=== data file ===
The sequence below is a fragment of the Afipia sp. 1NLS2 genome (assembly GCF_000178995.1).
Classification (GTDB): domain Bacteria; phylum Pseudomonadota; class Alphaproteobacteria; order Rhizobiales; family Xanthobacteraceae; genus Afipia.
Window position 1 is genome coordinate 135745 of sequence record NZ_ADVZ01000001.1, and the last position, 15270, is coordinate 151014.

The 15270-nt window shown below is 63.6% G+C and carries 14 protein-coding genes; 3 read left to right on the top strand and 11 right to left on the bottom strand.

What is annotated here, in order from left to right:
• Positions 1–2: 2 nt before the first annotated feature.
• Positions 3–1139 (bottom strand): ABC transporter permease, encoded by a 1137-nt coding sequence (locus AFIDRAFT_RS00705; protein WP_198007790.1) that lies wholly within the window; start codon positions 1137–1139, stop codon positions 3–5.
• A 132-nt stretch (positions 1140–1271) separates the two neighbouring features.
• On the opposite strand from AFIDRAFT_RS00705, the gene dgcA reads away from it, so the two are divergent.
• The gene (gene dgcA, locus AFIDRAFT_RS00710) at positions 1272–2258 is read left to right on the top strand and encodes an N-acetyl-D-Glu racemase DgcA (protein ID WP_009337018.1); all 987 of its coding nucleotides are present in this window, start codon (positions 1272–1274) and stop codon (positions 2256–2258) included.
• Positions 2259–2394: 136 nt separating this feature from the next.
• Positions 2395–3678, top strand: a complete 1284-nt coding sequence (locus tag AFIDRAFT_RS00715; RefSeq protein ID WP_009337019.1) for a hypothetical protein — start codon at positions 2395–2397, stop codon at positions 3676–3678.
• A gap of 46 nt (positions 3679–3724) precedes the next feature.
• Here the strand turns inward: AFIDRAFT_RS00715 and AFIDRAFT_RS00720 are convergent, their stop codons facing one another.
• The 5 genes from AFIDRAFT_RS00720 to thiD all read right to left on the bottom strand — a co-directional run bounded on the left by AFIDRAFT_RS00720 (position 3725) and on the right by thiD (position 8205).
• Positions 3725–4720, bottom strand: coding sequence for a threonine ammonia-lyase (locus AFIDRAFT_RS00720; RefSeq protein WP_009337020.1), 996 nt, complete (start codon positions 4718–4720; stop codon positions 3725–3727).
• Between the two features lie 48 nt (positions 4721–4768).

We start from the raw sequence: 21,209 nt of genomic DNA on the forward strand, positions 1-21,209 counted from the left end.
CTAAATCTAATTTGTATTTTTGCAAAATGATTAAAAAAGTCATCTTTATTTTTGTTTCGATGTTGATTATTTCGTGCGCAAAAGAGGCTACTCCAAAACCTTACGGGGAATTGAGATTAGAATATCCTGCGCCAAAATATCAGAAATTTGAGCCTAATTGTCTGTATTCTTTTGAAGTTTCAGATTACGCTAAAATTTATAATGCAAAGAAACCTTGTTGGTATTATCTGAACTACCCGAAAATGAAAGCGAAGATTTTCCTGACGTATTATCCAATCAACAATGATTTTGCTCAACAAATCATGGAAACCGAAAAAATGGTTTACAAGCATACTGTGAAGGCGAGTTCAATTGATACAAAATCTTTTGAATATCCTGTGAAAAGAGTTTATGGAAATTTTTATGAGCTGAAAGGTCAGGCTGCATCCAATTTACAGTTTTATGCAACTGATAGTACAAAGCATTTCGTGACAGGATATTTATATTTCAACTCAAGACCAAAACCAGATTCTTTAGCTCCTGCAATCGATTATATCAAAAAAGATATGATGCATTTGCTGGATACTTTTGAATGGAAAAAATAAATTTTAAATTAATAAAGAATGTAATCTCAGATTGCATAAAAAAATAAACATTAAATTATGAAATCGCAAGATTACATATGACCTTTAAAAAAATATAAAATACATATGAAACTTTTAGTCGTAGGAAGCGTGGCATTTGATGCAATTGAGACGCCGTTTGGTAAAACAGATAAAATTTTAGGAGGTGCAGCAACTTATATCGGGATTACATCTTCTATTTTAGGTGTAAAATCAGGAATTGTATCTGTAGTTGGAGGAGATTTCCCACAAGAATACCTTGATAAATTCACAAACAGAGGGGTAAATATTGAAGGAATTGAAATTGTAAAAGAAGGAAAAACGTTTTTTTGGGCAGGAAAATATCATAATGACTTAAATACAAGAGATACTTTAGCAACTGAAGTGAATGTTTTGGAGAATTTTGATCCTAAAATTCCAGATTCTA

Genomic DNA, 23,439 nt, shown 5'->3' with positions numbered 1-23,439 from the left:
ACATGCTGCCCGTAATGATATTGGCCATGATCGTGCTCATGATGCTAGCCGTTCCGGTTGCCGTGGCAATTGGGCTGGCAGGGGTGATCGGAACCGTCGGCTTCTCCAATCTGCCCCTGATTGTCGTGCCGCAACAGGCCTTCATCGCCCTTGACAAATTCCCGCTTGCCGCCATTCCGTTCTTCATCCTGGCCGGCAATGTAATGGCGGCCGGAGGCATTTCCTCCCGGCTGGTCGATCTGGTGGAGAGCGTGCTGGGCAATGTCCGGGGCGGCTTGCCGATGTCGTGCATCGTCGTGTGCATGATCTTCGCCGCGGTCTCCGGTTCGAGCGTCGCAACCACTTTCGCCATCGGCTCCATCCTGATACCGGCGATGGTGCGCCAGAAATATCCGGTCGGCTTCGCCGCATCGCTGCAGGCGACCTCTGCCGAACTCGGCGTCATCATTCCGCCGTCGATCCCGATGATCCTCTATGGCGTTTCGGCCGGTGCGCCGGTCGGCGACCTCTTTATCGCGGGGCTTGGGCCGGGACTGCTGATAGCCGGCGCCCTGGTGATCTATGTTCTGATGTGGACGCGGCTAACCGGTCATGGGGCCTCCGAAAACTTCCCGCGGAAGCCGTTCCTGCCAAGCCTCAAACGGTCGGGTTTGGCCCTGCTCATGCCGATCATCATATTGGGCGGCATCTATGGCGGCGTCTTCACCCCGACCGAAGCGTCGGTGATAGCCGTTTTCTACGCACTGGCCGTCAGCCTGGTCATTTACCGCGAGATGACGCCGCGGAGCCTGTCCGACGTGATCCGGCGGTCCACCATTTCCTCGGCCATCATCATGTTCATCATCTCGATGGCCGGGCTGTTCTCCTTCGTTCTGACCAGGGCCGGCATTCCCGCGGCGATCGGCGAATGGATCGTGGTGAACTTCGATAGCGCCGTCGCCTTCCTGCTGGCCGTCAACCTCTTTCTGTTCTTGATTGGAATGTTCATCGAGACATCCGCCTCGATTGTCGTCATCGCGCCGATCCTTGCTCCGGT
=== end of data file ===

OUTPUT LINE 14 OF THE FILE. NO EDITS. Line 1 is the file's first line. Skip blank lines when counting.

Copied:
• Here the strand turns inward: AFIDRAFT_RS00715 and AFIDRAFT_RS00720 are convergent, their stop codons facing one another.